Going into the final 200m, things got a bit physical as everyone battled for position. Lagat made a panicky move as he squeezed between two runners and moved into the 5th qualifying position as he and Great Britain's new hope Andy Baddeley moved up. However, former Michigan star Nick Willis,
who was in 6th and lost some momentum in the contact that took place heading into the final turn, had aspirations of getting in the top 5 as well.
Only 6 combatants had a shot for the top 5 and Lagat seemed safe.
Shockingly (but not if you watched Lagat's two most recent races and if
you've watched Willis' career), Willis came back on Lagat. The tendency
in the 1,500m is to sometimes kick too early and Willis, the man who
for years has been criticized for seemingly running his own race
somewhat oblivious to what was happening around him, would see his
Achilles heel turn into a huge advantage. He'd saved something for the
last straight and moved back into 5th to grab the final auto qualifying
spot in 3:37.54.
Thus Lagat, the two-time Olympic medallist at 1,500m, was left to lunge
at the line. Clearly he must have known he wasn't in the top 5. He
smartly leaned at the line, probably out of the unlikely hope that he
might still wind up 5th or might somehow squeak in on time. Sadly and
shockingly, Lagat would end up missing the final time qualifier by a
cruel 0.02 as he finished 6th in this heat in 3:37.79. In heat #1, 6th
and 7th were 3:37.75 (van Deventer) and 3:37.77 (Bashir) to eke out the
No excuses here. Lagat ran hard through the tape. He just didn't have it. Time to get ready for the 5k.
As the 3rd through 6th runners battled it out for the final three auto qualifiers, two runners were clear of the field and qualifying with ease. Ramzi, who ran the fastest non-final in Olympic 1,500m history in round one, was pulling away with ease, stamping himself as a co-favorite with Kiprop by decisively taking the heat (3:37.11 winning time) from Baala (3:37.47), who was comfortably in second. Ramzi walked the final two steps. Choge didn't look relaxed coming home but his qualification was never in doubt. He ended up 4th in 3:37.54, between Baddeley (3rd in 3:37.47) and Willis.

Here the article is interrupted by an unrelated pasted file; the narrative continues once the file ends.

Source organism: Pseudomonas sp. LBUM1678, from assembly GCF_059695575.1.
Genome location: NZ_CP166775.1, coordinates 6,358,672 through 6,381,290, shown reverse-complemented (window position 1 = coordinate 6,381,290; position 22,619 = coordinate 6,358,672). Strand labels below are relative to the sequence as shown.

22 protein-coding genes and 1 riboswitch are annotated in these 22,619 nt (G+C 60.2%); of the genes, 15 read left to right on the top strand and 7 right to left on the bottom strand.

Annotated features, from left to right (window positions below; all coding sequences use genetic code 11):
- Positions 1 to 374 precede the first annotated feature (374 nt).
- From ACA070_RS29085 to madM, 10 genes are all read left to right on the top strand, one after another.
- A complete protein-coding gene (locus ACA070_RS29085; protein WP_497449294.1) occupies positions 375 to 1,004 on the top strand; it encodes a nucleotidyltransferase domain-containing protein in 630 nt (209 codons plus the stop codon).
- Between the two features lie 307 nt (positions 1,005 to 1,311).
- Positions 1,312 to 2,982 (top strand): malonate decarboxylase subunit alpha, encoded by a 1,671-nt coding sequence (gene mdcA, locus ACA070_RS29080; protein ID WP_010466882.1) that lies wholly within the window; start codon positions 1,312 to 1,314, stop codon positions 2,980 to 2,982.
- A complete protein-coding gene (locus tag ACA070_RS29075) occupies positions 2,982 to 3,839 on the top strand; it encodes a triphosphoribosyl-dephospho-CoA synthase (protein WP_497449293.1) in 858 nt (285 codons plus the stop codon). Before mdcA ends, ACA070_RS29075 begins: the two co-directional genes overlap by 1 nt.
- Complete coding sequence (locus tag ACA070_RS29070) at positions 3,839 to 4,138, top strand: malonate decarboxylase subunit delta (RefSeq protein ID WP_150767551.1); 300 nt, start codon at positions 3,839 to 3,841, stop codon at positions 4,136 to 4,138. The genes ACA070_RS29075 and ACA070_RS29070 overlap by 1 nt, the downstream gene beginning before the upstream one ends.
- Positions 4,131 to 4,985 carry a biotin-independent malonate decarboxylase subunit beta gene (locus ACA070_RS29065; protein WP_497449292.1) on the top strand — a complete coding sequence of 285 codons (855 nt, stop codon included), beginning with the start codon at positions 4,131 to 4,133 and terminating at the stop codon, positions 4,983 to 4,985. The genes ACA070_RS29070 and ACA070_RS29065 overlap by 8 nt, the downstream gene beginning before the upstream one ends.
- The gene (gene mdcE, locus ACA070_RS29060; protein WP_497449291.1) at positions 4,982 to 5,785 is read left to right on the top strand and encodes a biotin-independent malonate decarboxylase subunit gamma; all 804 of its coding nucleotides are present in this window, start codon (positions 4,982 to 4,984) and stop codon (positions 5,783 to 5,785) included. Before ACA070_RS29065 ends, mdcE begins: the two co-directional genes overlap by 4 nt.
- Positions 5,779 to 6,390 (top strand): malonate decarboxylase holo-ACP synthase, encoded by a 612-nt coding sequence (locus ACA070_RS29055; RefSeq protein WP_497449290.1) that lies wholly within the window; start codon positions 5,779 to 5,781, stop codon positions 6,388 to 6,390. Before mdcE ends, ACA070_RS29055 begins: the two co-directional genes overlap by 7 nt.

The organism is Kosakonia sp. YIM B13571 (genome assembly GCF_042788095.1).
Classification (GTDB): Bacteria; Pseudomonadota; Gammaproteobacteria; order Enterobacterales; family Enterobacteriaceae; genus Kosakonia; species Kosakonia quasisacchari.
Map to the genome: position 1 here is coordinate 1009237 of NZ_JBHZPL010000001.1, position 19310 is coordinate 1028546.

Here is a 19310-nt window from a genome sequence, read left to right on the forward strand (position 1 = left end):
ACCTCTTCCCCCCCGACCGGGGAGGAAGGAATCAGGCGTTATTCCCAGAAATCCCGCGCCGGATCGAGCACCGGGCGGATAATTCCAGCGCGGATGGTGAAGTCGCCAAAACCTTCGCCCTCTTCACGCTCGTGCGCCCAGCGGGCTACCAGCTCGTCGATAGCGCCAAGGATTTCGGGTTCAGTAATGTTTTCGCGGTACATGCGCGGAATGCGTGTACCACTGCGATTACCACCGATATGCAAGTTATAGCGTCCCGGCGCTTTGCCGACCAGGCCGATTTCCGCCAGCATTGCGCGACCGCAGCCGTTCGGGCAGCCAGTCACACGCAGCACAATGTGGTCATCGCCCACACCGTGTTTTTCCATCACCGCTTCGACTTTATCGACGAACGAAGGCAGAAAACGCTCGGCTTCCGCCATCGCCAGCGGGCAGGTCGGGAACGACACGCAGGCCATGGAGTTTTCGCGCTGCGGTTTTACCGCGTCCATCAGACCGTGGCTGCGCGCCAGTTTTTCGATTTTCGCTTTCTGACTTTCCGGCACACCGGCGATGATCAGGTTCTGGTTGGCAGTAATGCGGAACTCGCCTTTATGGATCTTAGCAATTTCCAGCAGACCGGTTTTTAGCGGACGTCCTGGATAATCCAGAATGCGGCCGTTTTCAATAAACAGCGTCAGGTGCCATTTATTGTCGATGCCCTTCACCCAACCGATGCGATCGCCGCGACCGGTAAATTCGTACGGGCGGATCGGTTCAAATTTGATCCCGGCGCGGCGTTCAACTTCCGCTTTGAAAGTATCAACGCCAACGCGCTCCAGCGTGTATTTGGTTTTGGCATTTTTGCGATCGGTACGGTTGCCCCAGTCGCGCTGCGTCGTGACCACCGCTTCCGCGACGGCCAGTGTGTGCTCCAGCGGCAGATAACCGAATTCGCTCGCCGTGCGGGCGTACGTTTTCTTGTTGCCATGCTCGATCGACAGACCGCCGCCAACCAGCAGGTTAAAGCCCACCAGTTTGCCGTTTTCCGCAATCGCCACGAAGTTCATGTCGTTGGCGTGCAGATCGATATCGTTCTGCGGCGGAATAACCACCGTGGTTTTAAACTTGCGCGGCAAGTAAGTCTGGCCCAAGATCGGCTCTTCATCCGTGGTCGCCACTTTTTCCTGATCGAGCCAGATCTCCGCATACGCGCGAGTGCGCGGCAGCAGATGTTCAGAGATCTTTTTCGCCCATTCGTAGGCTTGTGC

Lagat wasn't the only big-name casualty from heat #2. World Indoor Champion Deresse Mekonnen finished one spot behind Lagat and also didn't advance.
The other American in this heat, 2005 and 2008 NCAA 1,500m champ Leonel Manzano, was terribly off today. He was way off the pace with a lap to go and would come home last, well behind the field. 1995 NCAA champ and ageless wonder Kevin Sullivan of Canada was also eliminated as well. Like his compatriot Nate Brannen in the 1st heat, Sullivan finished 9th in what was likely his last Olympics. It's a sad shame that Sullivan's early brilliance came prior to the Internet's big-time popularity as many LetsRun.com readers likely don't realize that Sullivan was 5th in the 1995 Worlds while still a collegian at the University of Michigan. He also finished 5th in the 2000 Olympics. A hell of a career.
The post-race interview of Lagat on NBC was poignantly cruel. Bob Neumeier didn't know that Lagat hadn't qualified and neither did Lagat. Lagat was given an open-ended question of "give us your reaction to this race" and Lagat probably assumed given the fact that he wasn't being asked about not qualifying that he indeed had qualified.
Lagat said, "I just wanted to come in and make it in. I didn't
make it in automatically but I'm safe, I'm sure I'm safe. Norhing to worry
about - just go relax and wait for the finals."
Finding out a few minutes later that he didn't make it must have been extra painful.
Lagat's response to Neumeier's second question was encouraging for those American fans looking for hope for the 5k. Neumeier asked Lagat if he had any more life in his legs in the semis than in the first round when he felt flat. Lagat replied, "Yes I did. I liked the feeling today. I wasn't as flat as last
time. But man it was a tough race - there was a lot of pushing."
To read some more about Lagat not qualifying, please see this article where he gives some quotes after knowing he didn't qualify.